Hall of Famer Bill Bradley was suited for basketball only in height. He was slow, couldn't jump, and had no feel for the game. He practiced three or more hours after school, on weekends, put weights in his shoes, and taped cardboard to the bottom of his glasses so he could dribble without seeing the ball. That was just the beginning of his regimen.

Intense practice with resistance can be twice as effective as what's easy. 

10. Rely on trial and error more than anything.

Paul Graham was always fascinated by computers. He eventually found that he learned by tackling problems, failing, and trying again, not by being taught. That experience eventually lead to the creation of YCombinator, which gives entrepreneurs the support to do what he did. 

Now, apprenticeships are less likely to be formal. You have to make your own based on your unique style of learning. 

11. Absorb a master's power.

The right mentor-protege relationship is the most efficient and fastest way to learn; you focus on one excellent source of knowledge instead of casting about for many. You can learn a masterful way of thinking that takes a lifetime to develop in a fraction of the time. 

But the goal must always be to surpass them. 

12. Choose a mentor who will intensely challenge you.

Carl Jung worshiped Freud as a pioneer in his field, but was ambivalent about certain parts of his theory. By using him as a mentor, even though they eventually split, he better understood where he disagreed with Freud, learned a great deal, and sharpened his own core ideas and identity. 

The more your mentor challenges others, the more they'll challenge you. 

13. Absorb your master's knowledge completely — and then transform it.

Glenn Gould was his legendary teacher Alberto Guerrero's most promising piano student. Gould would take what Guerrero taught him and quickly move it in an entirely different direction. At 19 he went out on his own, but years later, Guerrero could still see the things he taught Gould, totally absorbed, but utterly transformed by his genius.  

It is almost a curse to learn form somebody brilliant; it can be very intimidating. But overcome this by absorbing everything, and then going beyond. 

14. Create a back-and-forth dynamic with all of your relationships.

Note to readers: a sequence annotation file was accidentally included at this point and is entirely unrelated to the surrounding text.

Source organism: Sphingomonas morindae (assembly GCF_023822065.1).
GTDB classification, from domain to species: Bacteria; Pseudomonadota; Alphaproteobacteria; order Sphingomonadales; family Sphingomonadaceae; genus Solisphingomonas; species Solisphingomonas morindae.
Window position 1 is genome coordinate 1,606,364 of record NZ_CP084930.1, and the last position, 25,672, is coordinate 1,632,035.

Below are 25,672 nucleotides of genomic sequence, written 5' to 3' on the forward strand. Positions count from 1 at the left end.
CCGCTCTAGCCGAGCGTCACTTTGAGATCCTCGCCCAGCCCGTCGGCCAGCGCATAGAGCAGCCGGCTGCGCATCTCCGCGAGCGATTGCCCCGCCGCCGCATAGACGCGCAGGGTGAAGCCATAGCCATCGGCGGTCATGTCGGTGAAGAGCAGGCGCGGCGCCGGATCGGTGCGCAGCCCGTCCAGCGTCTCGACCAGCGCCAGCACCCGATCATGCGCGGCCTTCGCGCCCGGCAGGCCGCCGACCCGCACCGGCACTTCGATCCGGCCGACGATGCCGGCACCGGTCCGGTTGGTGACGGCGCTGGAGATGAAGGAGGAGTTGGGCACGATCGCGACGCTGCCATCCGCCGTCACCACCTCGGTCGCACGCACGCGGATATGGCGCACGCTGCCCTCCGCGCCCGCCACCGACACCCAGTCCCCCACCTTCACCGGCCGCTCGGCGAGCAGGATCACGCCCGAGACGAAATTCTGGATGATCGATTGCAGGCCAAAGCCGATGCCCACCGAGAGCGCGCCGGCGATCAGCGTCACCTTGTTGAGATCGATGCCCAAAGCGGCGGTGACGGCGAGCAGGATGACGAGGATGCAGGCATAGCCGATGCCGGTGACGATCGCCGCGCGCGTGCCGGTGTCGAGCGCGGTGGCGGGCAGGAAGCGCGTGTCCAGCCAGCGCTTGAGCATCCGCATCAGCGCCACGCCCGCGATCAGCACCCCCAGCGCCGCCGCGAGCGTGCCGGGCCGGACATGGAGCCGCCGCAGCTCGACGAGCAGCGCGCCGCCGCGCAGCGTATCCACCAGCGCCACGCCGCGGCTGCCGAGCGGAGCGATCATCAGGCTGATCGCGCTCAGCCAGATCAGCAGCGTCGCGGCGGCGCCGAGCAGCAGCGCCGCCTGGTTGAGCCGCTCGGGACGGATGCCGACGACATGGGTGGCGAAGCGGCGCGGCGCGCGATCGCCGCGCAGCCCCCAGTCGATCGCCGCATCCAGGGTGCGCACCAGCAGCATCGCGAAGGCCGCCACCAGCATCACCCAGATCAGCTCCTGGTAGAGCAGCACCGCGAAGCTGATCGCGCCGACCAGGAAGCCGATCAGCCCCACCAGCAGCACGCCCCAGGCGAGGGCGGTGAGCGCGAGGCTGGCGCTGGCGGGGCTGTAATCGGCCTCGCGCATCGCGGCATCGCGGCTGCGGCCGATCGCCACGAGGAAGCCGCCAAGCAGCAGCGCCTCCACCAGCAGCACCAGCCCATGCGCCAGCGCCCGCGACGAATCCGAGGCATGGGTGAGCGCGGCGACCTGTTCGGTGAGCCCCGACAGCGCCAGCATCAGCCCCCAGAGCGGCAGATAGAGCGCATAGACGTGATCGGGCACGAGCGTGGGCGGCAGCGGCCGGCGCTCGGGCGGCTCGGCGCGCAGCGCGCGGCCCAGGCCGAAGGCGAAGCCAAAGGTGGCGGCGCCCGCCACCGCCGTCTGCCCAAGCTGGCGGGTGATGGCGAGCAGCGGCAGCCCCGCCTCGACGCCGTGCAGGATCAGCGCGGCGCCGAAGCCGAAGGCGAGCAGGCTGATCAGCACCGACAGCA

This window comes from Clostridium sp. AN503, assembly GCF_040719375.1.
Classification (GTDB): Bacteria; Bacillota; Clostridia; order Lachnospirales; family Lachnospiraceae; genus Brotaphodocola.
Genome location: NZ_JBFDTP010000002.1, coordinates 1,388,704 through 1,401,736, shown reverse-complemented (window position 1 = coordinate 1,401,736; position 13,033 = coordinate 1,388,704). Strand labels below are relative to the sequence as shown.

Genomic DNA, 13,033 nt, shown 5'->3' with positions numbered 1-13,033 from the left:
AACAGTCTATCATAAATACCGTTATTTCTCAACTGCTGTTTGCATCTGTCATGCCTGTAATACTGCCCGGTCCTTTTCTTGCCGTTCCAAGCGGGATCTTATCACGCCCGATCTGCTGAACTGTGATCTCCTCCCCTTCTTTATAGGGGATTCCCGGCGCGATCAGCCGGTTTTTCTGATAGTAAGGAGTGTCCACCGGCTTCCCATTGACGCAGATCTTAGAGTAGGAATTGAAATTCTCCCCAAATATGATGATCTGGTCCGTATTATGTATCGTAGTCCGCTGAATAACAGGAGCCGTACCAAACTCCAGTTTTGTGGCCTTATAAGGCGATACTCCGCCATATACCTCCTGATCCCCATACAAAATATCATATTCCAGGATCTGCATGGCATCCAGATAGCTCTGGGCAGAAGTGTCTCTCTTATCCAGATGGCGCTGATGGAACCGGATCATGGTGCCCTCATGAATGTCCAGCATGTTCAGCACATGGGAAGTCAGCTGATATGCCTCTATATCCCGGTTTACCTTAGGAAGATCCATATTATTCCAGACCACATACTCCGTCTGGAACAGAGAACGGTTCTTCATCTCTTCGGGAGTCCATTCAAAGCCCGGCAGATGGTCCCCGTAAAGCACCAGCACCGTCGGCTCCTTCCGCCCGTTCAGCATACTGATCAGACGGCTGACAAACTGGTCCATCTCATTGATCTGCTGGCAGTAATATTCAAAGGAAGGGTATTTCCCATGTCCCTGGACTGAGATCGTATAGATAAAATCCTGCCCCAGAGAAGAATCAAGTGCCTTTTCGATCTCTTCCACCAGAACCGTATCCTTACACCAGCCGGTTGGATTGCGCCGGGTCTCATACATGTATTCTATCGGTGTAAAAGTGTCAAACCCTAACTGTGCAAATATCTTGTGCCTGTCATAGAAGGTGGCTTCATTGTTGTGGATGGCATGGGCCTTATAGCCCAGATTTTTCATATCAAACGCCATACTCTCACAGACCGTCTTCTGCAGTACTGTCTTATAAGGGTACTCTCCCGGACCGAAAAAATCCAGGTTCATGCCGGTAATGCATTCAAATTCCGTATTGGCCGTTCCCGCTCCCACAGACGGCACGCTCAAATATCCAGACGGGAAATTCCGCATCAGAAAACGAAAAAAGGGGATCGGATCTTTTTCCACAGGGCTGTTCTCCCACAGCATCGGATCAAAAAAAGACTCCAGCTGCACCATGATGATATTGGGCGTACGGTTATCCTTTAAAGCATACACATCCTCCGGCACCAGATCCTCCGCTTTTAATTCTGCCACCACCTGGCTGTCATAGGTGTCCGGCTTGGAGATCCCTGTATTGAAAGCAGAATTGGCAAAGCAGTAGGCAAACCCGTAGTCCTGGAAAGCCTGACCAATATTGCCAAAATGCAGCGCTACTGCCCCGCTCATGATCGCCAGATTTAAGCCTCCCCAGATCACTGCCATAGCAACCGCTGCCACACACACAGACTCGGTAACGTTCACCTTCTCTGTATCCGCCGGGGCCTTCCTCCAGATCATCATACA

Freddie Roach, one of boxing's most legendary trainers, found his greatest student in future 8 division world champion Manny Pacquiao. He was Roach's most intense, teachable student, and over time, he learned to take Roach's strategies and instructions a step beyond what he ever could have alone.

The best relationships are interactive. 

Learning someone else's dogma is never as effective as adapting and improving it. 

15. Master social intelligence.

One of the biggest barriers to becoming a master is dealing with others. It's far too easy to live life as a series of battles and skirmishes over power that turn out to be minor. 

The idea that people can be so brilliant they don't need to deal with society is a misleading one. Masters use social intelligence to amplify their skills, rather than turning others into an obstacle. 

16. Accept criticism and adapt to power structures and society.

Ignaz Semmelweis was one of the earliest pioneers of using antiseptic techniques, something that could have and since has saved millions of lives. It was never fully adopted in his time because of the high handed, arrogant way he dealt with his superiors, and his refusal to actually prove his ideas. He died penniless and abandoned at 47.

Use those in power, don't alienate them. Otherwise, genius goes to waste. 

17. Meticulously craft your persona.

Teresita Fernandez, a sculptor and winner of a MacArthur "Genius Fellowship" could have let others define her. Sculpture, and working in metal in particular was a largely male medium, and she could have easily been perceived as as a fleeting novelty. By spending time on her persona, as well as on her art, she added to her success. 

We all wear masks in society. Being aware of that rather than self conscious about it allows you to be more effective in any situation. 

18. Suffer fools, and learn to exploit them.

The German poet and novelist Johann Wolfgang von Goethe spent a period of his youth in the court of a prominent Duke. Upon accepting it, he found himself in a claustrophobic and petty court culture. Rather than engaging, he used their behavior as the basis for later plays and novels.